Playtime: Fresh ideas for overscheduled families

Jen Marx
Jen Marx

Recently, in our house, it became obvious that our schedule was way too much. “Way too much” feels like an understatement. I got to the point where I wasn’t sure I was having conversations with the kids that didn’t involve telling them to hurry up and finish whatever it was they were doing to head to another thing that needed to be done on a schedule.

This wasn’t because I don’t think kids should be “enriched” within an inch of their life, it was mainly because with two school-aged kids doing their own things, we hit capacity and then some. I was naive, unrealistic, with a dash of high pride in taking on this schedule. A quick web search of “overscheduled family statistics” brings up enough results that read like a scathing review of what you thought was, or felt like, the right thing for everyone.

For my oldest son, the increase in school demands brought a decrease in enjoyment for things he used to really love and apparently this is exactly what happens. This fact has brought up some rough feelings of parental guilt and what seems like a common questions I ask myself, “How did I get here?!?” I think the answer is “slowly” and in an environment where it’s common.

Dr. Bobbi Viegas-Miller, a clinical psychologist with Advocate Medical Group in Park Ridge, Ill., explains in an article from 2013, that paying attention to your child’s behavior toward a certain event is helpful because a change in their interest level in activities could point to them/you being overscheduled. Viegas-Miller touts the benefits of unstructured free time which gives kids more time to process activities and learning. She goes on to say, “Unstructured play time with friends can lead to better social skills.” A WebMD article titled “Overscheduled Child May Lead To A Bored Teen” was enough to get a click from me. Alvin Rosenfeld, MD, former head of child psychiatry at Stanford University and author of The Over-Scheduled Child” said of overscheduled kids “By the time they reach high school, they are bored and burned out.” The click-baity/blamey titled article explains that while in the past few decades the number of children who participate in organized youth sports has doubled, the number of teens who try out for high school sports is at an all-time low.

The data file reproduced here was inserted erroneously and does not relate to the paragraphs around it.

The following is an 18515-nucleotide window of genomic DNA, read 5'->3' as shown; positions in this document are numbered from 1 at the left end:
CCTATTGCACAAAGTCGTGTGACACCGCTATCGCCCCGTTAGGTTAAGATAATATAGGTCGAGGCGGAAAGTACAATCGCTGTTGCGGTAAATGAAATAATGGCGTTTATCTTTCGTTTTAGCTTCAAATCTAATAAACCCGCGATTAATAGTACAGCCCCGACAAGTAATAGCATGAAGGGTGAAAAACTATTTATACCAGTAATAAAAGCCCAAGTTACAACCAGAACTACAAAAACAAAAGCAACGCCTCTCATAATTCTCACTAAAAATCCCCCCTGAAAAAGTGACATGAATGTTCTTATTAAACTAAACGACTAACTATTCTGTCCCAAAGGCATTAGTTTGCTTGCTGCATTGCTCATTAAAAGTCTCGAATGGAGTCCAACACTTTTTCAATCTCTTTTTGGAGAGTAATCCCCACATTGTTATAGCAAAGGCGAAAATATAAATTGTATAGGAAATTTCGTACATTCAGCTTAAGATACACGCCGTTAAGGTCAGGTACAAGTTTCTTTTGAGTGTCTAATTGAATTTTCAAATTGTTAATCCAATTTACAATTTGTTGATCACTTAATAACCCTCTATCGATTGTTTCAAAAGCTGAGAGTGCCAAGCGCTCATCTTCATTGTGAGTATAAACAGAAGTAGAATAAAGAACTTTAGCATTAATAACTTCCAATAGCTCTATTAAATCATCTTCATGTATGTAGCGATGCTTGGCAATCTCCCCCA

Unfortunately, knowing this info does little to change the reality of having kids who don’t fend for themselves on day-long friend excursions with helmet-less bike rides anymore (which, BTW, is fine by me.) Dr. Viegas-Miller makes an important point that is especially relevant if you have more than one kid or you’re not “driving” the activities, “If they have balance, it can work well, and each child will have a unique need for how many structured activities and how much unstructured time they need.”

So why explain all this before showing you a bunch of cool stuff to do nearby, adding to your (over) schedule? Well, my whole point in looking all this up was to say that the right activity, one that “fills their bucket,” or yours, may be short or new or seasonal. Trying a new thing or two, a few that included all of us, was just what the doctor ordered for our family.